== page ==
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Tips On Keeping Your Dog Safe In The Winter

This article is written by a student writer from the Her Campus at Hamline chapter.

Hey Dog Owners, I know you have to keep Fluffy up-and-running or else he will tear down the house, but please take into consideration that Fluffy has feet too. Soft, delicate paws are just as sensitive as the bottoms of our feet. Just because the pavement isn’t hot doesn’t mean that pooch is in the clear. Dogs paws are susceptible to getting cut by ice, becoming frostbitten in the snow, or accumulating chemical burns due to salted sidewalks. How do you keep your pup safe in these frozen times? Here’s five steps that are accredited to reducing your dog’s podiatric injuries.

1. The dog park:


Simple, right? The dog park is the safest place to get Fluffy’s wiggles out. Little to no snow or ice (if it’s in proper care), no salt and your dog can make new friends if he’s ready and willing. Here’s a few parks I tend to frequent, and also highly recommend:  Minnehaha Dog Park and Reservoir Woods Park.

2. The backyard:

Again, not too dramatic. There’s nothing you know better than your own backyard, right? This category can certainly be limiting, especially if you have a small or no backyard. If this is a problem, simply use your neighbors, or a nearby playground-They won’t mind.  

3. Booties:


This one’s either all or nothing; your dog either hates or tolerates the boots. Dogs don’t have any concept of objectivity, meaning that they don’t know where their paws/body is at all times in the space they occupy. Putting on booties makes this obvious and aware, like a toddler trying on pants for the first time. Hence, the most hilarious gifs in the universe. While they may look silly, booties are the best way to protect your dog’s feet in any weather. But sometimes they need the right training.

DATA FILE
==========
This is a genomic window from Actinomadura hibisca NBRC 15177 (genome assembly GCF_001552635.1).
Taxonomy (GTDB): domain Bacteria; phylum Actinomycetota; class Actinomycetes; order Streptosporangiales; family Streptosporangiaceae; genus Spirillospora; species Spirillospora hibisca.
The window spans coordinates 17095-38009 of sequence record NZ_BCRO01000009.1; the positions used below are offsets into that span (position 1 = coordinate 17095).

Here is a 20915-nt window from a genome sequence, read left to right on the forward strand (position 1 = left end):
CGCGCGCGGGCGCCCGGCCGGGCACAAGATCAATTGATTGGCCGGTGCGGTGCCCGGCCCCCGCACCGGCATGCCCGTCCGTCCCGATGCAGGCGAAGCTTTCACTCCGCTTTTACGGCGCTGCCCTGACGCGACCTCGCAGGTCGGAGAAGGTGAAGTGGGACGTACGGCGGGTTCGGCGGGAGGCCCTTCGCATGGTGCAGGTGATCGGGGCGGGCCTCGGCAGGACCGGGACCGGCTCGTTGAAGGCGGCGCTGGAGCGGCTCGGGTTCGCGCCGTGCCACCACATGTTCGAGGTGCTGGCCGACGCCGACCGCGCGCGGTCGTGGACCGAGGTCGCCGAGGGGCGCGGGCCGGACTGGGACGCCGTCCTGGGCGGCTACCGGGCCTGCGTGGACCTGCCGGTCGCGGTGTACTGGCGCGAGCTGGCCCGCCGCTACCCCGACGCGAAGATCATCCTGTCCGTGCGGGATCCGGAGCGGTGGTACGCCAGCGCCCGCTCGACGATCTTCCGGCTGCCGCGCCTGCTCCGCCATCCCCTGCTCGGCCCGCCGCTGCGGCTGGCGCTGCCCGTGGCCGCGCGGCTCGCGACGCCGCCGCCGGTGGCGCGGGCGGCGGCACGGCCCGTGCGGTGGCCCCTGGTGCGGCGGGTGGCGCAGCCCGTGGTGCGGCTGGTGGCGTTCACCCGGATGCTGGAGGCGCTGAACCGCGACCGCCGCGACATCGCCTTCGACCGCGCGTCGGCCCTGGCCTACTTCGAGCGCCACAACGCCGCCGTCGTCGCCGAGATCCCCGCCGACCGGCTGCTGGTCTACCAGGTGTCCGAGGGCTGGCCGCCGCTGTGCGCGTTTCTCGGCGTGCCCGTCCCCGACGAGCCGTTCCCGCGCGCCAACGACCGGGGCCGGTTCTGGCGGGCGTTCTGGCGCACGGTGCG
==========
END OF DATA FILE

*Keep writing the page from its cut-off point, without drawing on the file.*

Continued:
4. The wash:

As noted above, the salt that you use on your driveways and sidewalks is slightly corrosive, leading to dog’s feet to becoming chemically burned or damaged. If your dog is limping or whining after a walk in the snow, give the pup a bath. Soaking and washing the paws in warm water is always a good way to keep your dog happy and healthy.

5. Wear ‘em out inside:



Always a last resort, an oldie but a goodie; Plain ‘ol wearing your dogs out inside. The heat, your dog, and you are there, so why not pal around with your buddy for an hour or two? Provided you have the right toys and roommates that don’t mind the noise, it’s guaranteed to leave your dog (or you!) pooped for the day.

Thanks for the read and all you dog lovers out there; Keep you and your dog safe this winter!




Listen man I just write here
Madelaine Formica is nineteen. She is the Campus Correspondent for the Hamline HerCampus Chapter. She's been published for her scripts on jaBlog and for a short story in Realms YA magazine. She's also a senior reporter for The Oracle and a literary editor for Fulcrum literary magazine.